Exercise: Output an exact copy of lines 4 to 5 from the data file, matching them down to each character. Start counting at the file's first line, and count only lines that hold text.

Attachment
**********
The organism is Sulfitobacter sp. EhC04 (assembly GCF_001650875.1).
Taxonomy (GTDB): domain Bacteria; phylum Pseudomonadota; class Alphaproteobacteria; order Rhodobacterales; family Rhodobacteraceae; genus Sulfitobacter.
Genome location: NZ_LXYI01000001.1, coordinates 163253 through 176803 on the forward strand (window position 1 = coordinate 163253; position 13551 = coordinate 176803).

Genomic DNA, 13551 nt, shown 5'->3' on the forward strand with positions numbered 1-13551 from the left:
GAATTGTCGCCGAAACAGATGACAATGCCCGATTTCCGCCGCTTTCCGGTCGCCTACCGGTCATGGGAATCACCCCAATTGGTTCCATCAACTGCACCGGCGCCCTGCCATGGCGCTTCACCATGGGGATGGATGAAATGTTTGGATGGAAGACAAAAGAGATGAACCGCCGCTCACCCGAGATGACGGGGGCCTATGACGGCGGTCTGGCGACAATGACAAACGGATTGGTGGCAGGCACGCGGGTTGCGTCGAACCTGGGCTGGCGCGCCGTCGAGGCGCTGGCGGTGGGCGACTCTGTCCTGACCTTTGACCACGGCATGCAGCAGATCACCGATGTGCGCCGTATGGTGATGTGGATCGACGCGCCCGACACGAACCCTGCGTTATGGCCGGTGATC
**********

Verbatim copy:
Genomic DNA, 13551 nt, shown 5'->3' on the forward strand with positions numbered 1-13551 from the left:
GAATTGTCGCCGAAACAGATGACAATGCCCGATTTCCGCCGCTTTCCGGTCGCCTACCGGTCATGGGAATCACCCCAATTGGTTCCATCAACTGCACCGGCGCCCTGCCATGGCGCTTCACCATGGGGATGGATGAAATGTTTGGATGGAAGACAAAAGAGATGAACCGCCGCTCACCCGAGATGACGGGGGCCTATGACGGCGGTCTGGCGACAATGACAAACGGATTGGTGGCAGGCACGCGGGTTGCGTCGAACCTGGGCTGGCGCGCCGTCGAGGCGCTGGCGGTGGGCGACTCTGTCCTGACCTTTGACCACGGCATGCAGCAGATCACCGATGTGCGCCGTATGGTGATGTGGATCGACGCGCCCGACACGAACCCTGCGTTATGGCCGGTGATC